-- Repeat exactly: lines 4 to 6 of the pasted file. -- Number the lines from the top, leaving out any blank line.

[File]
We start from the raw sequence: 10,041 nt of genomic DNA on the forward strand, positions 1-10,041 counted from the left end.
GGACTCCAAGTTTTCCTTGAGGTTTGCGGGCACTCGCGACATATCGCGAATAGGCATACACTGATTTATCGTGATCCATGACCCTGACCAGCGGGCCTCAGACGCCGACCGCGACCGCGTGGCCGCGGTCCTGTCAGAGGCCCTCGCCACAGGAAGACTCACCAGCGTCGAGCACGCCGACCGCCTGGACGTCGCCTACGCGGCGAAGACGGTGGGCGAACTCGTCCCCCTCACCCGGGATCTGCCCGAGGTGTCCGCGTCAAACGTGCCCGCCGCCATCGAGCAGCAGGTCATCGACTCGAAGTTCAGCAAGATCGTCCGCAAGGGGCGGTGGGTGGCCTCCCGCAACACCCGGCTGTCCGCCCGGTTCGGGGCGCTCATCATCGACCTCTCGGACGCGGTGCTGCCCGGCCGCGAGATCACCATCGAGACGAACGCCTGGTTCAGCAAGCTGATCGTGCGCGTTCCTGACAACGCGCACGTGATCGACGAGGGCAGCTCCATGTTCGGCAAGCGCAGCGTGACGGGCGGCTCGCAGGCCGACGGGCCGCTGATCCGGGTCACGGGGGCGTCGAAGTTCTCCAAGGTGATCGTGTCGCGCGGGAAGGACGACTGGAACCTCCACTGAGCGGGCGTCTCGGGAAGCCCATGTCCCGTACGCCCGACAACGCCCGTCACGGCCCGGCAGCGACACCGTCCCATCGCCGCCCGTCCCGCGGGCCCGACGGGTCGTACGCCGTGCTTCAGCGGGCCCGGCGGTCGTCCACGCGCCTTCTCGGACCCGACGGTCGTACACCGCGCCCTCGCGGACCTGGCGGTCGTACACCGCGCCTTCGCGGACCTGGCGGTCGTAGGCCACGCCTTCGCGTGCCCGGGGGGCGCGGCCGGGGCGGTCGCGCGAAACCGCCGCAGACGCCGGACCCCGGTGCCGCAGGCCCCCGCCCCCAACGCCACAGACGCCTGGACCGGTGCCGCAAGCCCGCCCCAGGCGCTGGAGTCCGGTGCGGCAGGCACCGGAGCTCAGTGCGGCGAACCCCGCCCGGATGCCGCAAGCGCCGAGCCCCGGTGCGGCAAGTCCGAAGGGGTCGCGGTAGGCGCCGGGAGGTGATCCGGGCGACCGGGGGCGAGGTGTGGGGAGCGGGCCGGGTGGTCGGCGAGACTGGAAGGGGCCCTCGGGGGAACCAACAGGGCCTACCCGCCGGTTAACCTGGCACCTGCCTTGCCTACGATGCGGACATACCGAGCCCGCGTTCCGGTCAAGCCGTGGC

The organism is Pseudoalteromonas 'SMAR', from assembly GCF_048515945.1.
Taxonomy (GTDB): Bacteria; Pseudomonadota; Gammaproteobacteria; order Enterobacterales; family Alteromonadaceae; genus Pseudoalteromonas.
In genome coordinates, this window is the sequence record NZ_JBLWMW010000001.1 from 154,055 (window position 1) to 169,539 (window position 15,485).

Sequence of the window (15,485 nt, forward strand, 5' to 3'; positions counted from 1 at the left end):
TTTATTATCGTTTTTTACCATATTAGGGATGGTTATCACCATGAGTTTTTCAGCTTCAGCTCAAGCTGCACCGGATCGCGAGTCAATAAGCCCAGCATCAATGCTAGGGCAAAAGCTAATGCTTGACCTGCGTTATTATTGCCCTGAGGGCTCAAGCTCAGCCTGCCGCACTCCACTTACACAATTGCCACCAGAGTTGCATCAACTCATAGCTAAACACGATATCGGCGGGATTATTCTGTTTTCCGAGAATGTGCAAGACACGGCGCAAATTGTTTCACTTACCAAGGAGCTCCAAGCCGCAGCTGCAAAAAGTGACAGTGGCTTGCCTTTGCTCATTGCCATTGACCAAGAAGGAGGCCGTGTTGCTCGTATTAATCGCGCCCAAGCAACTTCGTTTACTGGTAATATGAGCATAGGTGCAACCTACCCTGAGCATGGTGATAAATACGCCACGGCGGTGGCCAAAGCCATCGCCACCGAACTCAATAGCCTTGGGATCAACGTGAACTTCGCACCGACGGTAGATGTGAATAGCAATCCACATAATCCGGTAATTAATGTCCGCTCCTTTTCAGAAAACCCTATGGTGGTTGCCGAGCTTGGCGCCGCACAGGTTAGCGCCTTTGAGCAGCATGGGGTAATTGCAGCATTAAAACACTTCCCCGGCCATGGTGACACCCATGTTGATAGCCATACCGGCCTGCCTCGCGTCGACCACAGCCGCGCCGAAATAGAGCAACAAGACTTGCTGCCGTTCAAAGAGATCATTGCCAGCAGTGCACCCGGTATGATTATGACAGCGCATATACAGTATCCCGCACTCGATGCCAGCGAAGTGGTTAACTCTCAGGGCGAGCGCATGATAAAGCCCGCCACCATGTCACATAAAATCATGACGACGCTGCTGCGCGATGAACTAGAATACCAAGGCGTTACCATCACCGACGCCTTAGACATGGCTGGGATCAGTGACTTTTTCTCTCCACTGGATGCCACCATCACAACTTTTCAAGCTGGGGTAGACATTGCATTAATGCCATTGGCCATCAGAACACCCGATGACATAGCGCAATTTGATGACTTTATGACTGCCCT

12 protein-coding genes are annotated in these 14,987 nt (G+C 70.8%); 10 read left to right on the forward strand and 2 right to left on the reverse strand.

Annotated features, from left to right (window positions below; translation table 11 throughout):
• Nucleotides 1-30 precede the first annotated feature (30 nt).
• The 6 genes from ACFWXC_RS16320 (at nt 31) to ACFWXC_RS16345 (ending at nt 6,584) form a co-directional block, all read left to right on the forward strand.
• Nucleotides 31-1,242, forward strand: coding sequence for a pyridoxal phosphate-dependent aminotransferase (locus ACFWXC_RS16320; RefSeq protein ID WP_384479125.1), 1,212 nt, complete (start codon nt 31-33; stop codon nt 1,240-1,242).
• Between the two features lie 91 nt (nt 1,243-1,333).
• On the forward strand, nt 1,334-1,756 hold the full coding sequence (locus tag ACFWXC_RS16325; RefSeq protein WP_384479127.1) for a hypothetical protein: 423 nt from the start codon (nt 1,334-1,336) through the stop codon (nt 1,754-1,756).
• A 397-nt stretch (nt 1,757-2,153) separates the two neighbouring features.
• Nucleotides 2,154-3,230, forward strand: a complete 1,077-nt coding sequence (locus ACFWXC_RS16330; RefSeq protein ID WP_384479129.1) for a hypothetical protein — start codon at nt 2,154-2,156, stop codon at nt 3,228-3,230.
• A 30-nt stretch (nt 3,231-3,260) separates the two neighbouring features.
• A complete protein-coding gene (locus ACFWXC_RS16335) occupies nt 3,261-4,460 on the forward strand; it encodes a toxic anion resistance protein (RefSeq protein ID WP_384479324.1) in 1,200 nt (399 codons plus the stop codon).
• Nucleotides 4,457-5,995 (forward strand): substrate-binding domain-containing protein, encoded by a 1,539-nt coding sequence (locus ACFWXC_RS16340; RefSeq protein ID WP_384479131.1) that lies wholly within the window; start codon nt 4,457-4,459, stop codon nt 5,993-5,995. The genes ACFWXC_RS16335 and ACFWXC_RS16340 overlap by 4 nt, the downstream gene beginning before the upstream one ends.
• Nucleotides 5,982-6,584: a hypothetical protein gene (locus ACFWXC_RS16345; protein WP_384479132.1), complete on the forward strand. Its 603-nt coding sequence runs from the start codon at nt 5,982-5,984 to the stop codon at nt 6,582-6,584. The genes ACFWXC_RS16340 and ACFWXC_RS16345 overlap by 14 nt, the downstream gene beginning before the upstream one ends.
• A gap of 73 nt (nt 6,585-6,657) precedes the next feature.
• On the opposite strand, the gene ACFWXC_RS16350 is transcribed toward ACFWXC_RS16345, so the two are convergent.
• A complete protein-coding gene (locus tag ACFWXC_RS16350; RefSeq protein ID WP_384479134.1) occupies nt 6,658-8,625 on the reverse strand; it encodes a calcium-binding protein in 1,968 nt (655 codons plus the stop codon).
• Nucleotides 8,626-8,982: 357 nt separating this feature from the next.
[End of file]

Taxonomy (GTDB): Bacteria; Pseudomonadota; Gammaproteobacteria; order Enterobacterales; family Alteromonadaceae; genus Pseudoalteromonas.
In genome coordinates, this window is the sequence record NZ_JBLWMW010000001.1 from 154,055 (window position 1) to 169,539 (window position 15,485).

Sequence of the window (15,485 nt, forward strand, 5' to 3'; positions counted from 1 at the left end):